Below the Fold
Once the user begins to scroll down a web page, it is considered to be below the fold. The fold is the imaginary line that has been passed by scrolling. Below the fold (BTF) is where your content needs to shine because it’s the only thing keeping a visitor on the page.
Advertising real estate below the fold is more plentiful than above and therefore isn’t as lucrative. However, there are more opportunities for ad placements. So, provided you don’t clutter the page, you can still expect a reasonable amount of engagement.
According to the study by Josh Schwartz, viewership figures vary below the fold depending on the type of page. Around 50% of readers will see 1500 pixels down the page on content pages and only 1000 pixels on home pages.
To put this into context, most web designers consider 600 pixels down to be the fold line.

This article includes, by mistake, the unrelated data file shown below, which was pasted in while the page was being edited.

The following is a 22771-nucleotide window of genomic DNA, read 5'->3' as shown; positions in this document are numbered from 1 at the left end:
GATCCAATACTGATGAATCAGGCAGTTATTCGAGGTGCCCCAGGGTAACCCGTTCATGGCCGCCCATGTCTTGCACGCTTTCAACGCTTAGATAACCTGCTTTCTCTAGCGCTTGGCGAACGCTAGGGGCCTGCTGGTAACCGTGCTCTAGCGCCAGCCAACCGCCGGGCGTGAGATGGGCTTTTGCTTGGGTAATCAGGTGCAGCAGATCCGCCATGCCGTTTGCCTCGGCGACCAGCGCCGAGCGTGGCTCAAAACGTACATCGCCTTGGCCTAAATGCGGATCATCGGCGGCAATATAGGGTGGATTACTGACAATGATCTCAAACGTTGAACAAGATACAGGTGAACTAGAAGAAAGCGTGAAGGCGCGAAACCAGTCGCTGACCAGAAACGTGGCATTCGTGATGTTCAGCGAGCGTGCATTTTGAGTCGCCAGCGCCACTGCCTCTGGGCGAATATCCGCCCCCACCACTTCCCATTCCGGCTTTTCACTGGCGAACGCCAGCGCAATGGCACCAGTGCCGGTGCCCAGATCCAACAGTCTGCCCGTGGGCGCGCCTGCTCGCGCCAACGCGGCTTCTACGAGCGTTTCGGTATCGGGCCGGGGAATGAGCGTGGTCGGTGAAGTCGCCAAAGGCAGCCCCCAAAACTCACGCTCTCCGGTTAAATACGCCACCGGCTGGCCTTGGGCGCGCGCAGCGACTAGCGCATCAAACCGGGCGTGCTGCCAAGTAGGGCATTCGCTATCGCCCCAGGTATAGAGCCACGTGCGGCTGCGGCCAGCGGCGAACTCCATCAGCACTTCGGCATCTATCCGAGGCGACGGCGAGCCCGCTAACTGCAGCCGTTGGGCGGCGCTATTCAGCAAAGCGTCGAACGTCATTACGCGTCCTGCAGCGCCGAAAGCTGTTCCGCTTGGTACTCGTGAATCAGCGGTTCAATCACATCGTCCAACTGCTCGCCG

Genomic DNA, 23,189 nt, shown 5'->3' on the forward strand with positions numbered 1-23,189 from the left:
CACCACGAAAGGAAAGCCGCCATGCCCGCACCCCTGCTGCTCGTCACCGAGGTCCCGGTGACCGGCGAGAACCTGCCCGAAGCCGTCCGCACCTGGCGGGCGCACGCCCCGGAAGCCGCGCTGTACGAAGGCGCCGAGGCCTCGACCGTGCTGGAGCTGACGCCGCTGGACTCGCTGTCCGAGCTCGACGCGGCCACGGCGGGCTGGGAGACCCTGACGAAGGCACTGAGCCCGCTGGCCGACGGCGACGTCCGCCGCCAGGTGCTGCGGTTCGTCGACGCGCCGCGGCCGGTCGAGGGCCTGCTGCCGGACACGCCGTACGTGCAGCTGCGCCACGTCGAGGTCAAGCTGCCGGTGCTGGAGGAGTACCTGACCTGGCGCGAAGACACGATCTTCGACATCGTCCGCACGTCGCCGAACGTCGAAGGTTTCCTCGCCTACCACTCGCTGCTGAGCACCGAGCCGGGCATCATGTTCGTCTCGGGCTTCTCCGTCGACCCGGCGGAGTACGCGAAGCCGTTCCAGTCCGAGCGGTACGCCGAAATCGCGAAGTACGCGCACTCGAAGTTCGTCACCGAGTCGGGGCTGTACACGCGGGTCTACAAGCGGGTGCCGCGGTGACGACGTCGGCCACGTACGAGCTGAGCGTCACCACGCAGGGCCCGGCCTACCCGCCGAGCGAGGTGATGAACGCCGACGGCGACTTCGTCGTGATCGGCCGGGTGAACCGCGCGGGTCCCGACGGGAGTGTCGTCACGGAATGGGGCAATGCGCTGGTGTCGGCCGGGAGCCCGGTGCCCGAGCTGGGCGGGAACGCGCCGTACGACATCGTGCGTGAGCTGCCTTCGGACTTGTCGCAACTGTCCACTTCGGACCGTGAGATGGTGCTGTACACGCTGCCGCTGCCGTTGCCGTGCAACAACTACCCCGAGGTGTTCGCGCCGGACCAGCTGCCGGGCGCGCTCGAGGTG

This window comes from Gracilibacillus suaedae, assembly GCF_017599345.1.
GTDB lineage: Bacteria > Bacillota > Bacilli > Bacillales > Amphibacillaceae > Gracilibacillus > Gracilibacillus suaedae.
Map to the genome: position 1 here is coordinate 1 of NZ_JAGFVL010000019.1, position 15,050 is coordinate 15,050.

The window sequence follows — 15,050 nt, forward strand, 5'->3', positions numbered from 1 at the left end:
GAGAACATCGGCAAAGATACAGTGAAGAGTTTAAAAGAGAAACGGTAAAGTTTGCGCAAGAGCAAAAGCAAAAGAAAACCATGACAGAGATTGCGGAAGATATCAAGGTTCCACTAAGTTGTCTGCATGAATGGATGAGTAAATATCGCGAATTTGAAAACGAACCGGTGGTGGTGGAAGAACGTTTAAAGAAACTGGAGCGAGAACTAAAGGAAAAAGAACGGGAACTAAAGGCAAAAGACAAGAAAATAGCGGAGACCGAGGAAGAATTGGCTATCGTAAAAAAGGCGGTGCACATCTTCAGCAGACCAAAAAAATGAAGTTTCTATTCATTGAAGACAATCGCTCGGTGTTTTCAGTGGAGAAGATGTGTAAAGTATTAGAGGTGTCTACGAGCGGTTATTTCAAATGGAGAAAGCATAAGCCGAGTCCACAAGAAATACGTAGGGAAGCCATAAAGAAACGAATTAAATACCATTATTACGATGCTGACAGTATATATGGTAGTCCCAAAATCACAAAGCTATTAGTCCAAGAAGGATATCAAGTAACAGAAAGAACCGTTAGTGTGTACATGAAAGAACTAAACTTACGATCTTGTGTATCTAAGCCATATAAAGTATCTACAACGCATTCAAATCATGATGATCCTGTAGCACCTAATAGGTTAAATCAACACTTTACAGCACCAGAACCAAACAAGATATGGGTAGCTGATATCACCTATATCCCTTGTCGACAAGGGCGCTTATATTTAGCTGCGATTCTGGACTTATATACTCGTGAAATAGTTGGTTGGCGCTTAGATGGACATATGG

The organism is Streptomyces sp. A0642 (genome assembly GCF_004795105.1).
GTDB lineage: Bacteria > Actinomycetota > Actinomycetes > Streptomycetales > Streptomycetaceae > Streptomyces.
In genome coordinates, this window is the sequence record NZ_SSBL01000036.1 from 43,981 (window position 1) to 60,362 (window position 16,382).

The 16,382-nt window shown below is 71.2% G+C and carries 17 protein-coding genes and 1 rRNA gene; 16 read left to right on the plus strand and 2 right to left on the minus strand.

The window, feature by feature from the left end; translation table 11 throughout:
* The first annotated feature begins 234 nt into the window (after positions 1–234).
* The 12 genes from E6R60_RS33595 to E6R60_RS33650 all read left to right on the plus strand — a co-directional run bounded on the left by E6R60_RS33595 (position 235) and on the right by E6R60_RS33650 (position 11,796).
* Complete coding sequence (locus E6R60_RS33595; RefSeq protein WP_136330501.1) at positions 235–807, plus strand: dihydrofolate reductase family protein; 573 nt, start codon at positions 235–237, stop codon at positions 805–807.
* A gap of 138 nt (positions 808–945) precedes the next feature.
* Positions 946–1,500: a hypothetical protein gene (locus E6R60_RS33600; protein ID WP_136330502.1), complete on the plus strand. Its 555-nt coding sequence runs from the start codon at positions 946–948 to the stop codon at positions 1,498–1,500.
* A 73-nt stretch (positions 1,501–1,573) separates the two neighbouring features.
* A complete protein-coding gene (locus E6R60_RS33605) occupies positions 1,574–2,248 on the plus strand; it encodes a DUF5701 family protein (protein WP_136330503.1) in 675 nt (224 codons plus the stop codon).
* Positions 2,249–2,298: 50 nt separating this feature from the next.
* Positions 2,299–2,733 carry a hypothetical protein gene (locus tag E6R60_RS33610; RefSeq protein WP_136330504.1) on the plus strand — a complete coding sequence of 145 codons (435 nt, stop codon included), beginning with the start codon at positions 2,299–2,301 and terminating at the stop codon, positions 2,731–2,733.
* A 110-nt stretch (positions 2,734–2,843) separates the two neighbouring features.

If you are using full-page ads that sit in the gutter on either side of a web page, the width fold line is considered to be 1000 pixels. However, full-page ads are generally reserved for e-Commerce sites with extremely high levels of traffic. For sites that are reliant on content, it is best to avoid full-page ads because they are very intrusive to the user experience.
5 Dos and Don’ts for Website Ad Placement
When it comes to ad placement there are many concepts that are based on solid performance data. However, it will always be subjective to different audiences.
These five recommendations are designed to be applicable to just about any business or audience. They utilize free or widely acknowledged data-capturing techniques to provide the most accurate results for each publisher and site owner.
1. Define the Goals of Your Site Advertising
Before deciding what placement will be optimal for your audience, you must first consider your goals for advertising on your site.
Are you looking to maximize reach or maximize exposure time?